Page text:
There would be no freedom anywhere in the world if it wasn't for the United States. Americans defeated both fascism and their close cousins, the communists, with no help from you and yours, and with great cost in American lives and money.
They could have sat it out, but they didn't and now here we are, safe and warm in a free country but with a rogue press.
Clarence Thomas wasn't controversial, he was a normal conservative which, sadly for you, is still both popular and legal in the US and here, and was appointed by George Herbert Bush, not his son, George Walker Bush.
It's okay by you for controversial cherry-picked young Jewish leftists like Ginsberg to be appointed for life but not a normal young conservative woman like Amy Coney Barrett.
I don't know how you can, with a straight face, attack Donald Trump who had America humming while avoiding any mention of the arch-drongo Biden and his loose son.
You're clutching at straws hoping the sending of abortion "rights" back to the states will save the Democrats.
It's not just about women's rights, they've got all the rights in the world compared to the non-Anglo-European world; it's about whether it's murder or not.
Mark Kenny asked "Is Putin a fantasist or a Fascist?" (July 3, p15).
Professor Kenny also wrote of President Putin's obsession and identification with Russia's 18th century autocrat, Tsar Peter the Great, a confirmation of the "fantasist" adjective.
The article goes on to describe what can only be interpreted as the behaviour of a Fascist: a determination to gather neighbouring countries into the arms of "mother Russia", and to obliterate any opposition, or any people seen as not fitting into the new order: the Jewish diaspora in World War II Europe springs to mind.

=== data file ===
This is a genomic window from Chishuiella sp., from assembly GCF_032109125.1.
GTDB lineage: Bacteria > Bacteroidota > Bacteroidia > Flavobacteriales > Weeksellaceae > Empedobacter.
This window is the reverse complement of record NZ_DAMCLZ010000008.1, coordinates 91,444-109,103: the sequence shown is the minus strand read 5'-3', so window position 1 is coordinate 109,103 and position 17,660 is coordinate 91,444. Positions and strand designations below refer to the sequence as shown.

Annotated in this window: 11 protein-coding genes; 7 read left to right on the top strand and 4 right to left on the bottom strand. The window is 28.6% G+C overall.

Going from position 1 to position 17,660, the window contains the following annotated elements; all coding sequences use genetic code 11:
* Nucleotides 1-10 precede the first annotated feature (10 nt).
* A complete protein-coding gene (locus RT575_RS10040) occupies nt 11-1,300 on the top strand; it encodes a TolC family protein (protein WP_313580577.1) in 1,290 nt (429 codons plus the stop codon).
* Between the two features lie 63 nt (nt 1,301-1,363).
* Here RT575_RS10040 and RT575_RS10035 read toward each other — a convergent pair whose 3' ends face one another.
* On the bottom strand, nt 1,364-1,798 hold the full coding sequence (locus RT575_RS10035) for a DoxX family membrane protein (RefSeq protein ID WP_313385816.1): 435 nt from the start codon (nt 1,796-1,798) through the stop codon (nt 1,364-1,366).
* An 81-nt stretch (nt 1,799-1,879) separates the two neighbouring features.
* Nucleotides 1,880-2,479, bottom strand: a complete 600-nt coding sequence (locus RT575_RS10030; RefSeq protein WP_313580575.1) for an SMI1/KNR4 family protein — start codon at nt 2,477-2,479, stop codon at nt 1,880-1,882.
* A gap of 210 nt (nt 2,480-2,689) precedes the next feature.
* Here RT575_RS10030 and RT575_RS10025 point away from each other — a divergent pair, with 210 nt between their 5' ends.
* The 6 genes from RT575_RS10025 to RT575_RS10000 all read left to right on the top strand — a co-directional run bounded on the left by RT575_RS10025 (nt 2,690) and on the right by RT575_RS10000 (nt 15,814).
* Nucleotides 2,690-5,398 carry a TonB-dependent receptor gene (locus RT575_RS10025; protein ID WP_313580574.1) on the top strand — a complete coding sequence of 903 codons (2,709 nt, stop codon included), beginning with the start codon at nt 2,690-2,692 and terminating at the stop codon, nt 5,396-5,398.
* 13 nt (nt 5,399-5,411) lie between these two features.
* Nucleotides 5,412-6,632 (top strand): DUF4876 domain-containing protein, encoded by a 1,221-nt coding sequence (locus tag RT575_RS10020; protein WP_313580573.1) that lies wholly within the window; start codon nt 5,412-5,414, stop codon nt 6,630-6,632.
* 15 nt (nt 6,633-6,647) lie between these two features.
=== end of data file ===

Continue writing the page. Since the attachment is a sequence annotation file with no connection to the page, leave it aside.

"Tsar" Vladimir Putin will not stop at Ukraine.
His fantasy is to restore the empire of the Russian Tsars.
Russian Foreign Minister Sergey Lavrov has claimed Russia's "special military operation" was not an invasion of Ukraine. That is absolutely ridiculous as images of the invasion show massive military destruction of Ukrainian cities by ballistic and other missiles. Lavrov comes across as a Goebbels propagandist par excellence.
How would he describe a Russian missile attack on Kyiv and more recently on a civilian shopping mall, killing 18 people and causing massive destruction? How would he react if Ukraine bombed civilian targets in Moscow?
It is where that Soviet era monster and KGB thug Putin hides and makes decisions to destroy Ukraine. He threatens nuclear attacks on countries who support Ukraine as they are disgusted by Russia's barbaric invasion.
Roman statesman and lawyer Marcus Cicero's advice for understanding human motivation, was to consider first "cui bono" (who benefits).
Dr Allan Orr's apologia ("Why NATO is quite frankly, irrelevant", canberratimes.com.au, July 2) for Russia's attack on Ukraine overlooks that if Russia achieves sovereignty over eastern Ukraine it will have the largest proven oil and gas reserves in Europe since those of Norway.
Orr's assertion that Russia's attack on Ukraine is about Russia's fear of NATO expansion, is about as credible as US assertions the casus belli for its attack on Iraq was about weapons of mass destruction.
The decision by the US Supreme Court to limit the power of the Environmental Protection Agency (EPA) is as bad as its reversal of Roe v. Wade, and that was horrendous enough.